"We're trying to build a campus, so you can come before the game, be at this incredible place and then actually stay after the game. So that's on us. We've continued to acquire properties around there to really start building a sense of, 'Hey, you can spend an entire day with your friends, with your family.' We're not fully done there but that's the vision."

When the Union were first awarded an MLS franchise and laid out their stadium plans in 2008, it came with waterfront development along the Delaware River. To the dismay of many, those plans were then tabled, in large part because of the economic crisis at the time. But speaking with reporters from City Hall, Garber sounded optimistic that Sugarman and company will be able to revive them in some form, citing D.C. United's recent long-awaited stadium groundbreaking as proof that patience is vital.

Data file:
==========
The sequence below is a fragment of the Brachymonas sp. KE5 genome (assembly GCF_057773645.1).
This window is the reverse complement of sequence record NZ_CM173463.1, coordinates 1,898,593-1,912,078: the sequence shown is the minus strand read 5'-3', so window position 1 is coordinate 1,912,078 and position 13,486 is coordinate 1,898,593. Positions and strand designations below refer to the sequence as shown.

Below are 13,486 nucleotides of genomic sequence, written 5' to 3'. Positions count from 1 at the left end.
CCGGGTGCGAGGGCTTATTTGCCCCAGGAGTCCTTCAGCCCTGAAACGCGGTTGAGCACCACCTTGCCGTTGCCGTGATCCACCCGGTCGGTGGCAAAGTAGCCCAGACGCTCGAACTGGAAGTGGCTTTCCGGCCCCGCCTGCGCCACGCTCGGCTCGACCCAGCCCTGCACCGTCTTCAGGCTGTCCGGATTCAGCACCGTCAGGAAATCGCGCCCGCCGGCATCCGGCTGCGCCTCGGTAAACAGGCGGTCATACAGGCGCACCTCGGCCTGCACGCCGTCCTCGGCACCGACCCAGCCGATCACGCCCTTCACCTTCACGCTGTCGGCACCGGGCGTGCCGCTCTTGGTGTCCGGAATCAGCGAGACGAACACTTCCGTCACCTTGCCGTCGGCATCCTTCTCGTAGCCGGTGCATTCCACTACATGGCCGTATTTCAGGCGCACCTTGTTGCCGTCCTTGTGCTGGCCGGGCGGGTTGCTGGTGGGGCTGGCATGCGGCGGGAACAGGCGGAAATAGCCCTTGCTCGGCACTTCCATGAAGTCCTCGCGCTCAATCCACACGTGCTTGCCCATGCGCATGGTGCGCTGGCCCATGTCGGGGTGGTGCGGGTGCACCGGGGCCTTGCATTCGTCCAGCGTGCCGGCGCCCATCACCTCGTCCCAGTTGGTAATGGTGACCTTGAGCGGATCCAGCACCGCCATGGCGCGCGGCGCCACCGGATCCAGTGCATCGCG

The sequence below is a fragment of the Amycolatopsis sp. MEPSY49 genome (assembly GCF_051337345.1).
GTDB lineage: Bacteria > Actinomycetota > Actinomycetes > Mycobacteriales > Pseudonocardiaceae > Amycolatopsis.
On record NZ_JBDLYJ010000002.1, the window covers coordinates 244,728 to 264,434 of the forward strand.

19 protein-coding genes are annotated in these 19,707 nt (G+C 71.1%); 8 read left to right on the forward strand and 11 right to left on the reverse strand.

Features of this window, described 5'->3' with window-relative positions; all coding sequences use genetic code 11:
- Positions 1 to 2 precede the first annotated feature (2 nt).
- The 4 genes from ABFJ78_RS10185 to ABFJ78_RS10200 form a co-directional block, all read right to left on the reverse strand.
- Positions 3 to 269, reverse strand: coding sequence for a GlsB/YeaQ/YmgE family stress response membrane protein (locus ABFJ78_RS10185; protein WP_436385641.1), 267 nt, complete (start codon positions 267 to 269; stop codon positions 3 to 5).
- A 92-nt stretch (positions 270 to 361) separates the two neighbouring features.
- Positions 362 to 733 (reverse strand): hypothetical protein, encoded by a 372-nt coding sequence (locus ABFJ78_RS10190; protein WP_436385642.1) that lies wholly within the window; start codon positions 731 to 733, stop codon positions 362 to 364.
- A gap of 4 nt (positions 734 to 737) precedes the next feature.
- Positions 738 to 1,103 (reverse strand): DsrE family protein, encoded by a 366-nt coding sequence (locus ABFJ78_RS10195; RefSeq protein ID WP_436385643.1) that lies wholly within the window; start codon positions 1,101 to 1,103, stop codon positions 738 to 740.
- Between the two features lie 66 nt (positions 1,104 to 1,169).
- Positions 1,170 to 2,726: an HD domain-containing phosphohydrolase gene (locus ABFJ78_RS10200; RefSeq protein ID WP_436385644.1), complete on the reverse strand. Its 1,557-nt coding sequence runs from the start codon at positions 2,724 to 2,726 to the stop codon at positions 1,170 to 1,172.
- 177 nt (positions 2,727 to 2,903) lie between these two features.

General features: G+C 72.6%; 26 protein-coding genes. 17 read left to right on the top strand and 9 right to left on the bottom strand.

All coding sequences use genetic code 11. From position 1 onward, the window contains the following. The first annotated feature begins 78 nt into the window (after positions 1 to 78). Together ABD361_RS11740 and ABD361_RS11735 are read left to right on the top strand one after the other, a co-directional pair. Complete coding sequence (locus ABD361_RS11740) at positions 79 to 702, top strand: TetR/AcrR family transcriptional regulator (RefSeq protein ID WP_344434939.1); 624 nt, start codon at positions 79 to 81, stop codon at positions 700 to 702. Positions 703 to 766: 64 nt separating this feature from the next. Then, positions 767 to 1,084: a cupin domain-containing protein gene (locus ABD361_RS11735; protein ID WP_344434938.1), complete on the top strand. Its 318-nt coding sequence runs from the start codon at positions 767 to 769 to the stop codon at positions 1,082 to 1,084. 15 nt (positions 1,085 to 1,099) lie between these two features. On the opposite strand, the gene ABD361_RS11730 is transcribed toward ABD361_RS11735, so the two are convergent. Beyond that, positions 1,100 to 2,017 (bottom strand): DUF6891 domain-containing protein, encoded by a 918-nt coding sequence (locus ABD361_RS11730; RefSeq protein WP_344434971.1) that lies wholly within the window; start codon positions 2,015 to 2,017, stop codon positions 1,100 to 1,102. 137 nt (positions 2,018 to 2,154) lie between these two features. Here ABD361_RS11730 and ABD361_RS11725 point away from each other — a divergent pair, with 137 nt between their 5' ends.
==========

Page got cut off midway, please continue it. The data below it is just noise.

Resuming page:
"One thing I've learned over time is that it's really difficult to develop large projects in major metropolitan cities," the MLS commissioner said. "But if you're focused and you have a good plan and you're patient while being diligent, eventually it all gets done. You saw last week we broke ground in D.C. and that took us 20 years. I spent some time with the group today and got a sense of what the development is going to be like on the waterfront. Jay referenced it. I'm very confident that it will get done and that area will look very different five years from now than it does today."